February 22, 2024

Wales adopts policy of presumed consent to organ donation

Wales will be the first British region to adopt a policy of presumed consent for organ donation.

Wales will be the first British region to adopt a policy of presumed consent for organ donation. Welsh parliamentarians voted 43 to 2 for the policy change. Under the new regulations – to take effect in 2015 – all people over 18 who have lived in Wales for more than 12 months will be presumed to have consented to donation.

Welsh health minister Mark Drakeford is enthusiastic. “This is a huge day for Wales, for devolution and, most importantly, for the 226 people in Wales waiting for an organ transplant,” he said.  “About one person every week dies in Wales while on a waiting list. We have been working to improve the rate of organ donation and have had some success, but we’re looking to take the next step forward.”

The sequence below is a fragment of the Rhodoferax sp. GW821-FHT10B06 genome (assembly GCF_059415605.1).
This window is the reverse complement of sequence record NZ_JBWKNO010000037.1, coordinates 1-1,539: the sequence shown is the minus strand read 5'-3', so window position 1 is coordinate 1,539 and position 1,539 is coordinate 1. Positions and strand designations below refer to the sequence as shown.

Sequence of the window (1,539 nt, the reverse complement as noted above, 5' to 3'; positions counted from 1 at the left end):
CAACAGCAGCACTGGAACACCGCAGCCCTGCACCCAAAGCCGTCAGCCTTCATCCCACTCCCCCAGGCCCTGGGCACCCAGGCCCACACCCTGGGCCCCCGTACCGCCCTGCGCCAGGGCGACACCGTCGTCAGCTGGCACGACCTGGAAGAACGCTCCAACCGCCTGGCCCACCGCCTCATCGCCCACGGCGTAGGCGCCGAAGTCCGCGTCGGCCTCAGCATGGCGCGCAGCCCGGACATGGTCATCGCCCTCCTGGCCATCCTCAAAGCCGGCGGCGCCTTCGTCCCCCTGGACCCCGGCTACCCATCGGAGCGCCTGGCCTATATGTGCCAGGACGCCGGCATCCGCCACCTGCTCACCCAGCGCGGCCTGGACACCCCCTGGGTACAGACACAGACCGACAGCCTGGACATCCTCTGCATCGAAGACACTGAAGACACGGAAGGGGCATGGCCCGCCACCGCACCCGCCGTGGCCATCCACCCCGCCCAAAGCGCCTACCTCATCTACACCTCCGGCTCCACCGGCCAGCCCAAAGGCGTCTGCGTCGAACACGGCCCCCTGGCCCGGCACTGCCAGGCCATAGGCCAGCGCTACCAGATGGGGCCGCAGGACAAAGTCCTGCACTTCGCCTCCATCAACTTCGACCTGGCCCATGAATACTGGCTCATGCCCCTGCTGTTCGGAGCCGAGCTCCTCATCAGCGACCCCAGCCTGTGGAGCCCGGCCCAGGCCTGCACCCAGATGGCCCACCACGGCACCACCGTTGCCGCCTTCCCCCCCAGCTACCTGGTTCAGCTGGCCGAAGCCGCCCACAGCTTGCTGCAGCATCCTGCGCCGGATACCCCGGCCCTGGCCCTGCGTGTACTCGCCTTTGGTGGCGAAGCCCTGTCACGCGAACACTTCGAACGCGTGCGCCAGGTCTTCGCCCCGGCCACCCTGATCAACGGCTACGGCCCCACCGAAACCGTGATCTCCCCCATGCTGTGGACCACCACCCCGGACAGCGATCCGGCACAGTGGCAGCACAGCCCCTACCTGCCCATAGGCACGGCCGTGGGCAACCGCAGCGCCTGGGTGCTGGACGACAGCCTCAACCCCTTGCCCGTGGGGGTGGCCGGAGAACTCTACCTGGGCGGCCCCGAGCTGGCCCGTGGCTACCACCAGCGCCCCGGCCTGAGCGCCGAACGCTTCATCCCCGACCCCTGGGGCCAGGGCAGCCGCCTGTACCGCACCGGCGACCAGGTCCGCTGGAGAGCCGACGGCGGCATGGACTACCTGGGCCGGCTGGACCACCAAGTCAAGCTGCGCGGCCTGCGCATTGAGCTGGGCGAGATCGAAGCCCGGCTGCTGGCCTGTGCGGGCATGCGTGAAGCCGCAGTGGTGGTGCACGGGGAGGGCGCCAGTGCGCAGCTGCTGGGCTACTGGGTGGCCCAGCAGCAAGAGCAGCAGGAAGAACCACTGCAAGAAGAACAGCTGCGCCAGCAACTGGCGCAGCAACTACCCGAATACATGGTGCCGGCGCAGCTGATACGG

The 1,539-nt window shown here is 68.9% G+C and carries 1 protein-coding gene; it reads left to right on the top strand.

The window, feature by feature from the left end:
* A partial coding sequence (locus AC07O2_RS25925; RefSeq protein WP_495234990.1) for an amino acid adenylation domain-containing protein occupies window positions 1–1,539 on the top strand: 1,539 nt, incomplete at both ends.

The legalisation change has strong support amongst interest groups. The British Medical Association has for some time been calling for a new approach. “We are delighted that our National Assembly has shown the rest of the UK the way forward and fully support its implementation” said Richard Lewis, secretary of the Welsh branch of the BMA.

But some have expressed indignation at the move. Joyce Robins of the campaign group Patient Concern said that the legislation “will result in human bodies being treated like clapped-out cars – you strip them of parts for reuse, unless the owner prefers to scrap the whole vehicle. It’s outrageous to pretend that people feel no differently about a human heart from a used car horn.”

Jewish and Christian religious leaders have also expressed reservations. “Donation ought to be a gift of love, of generosity. If organs can be taken unless someone has explicitly registered an objection, that’s not an expression of love. It’s more a medical use of a body”, said Reverend Barry Morgan, the Anglican Archbishop of Wales. 

Xavier Symons
Creative commons
organ donation
presumed consent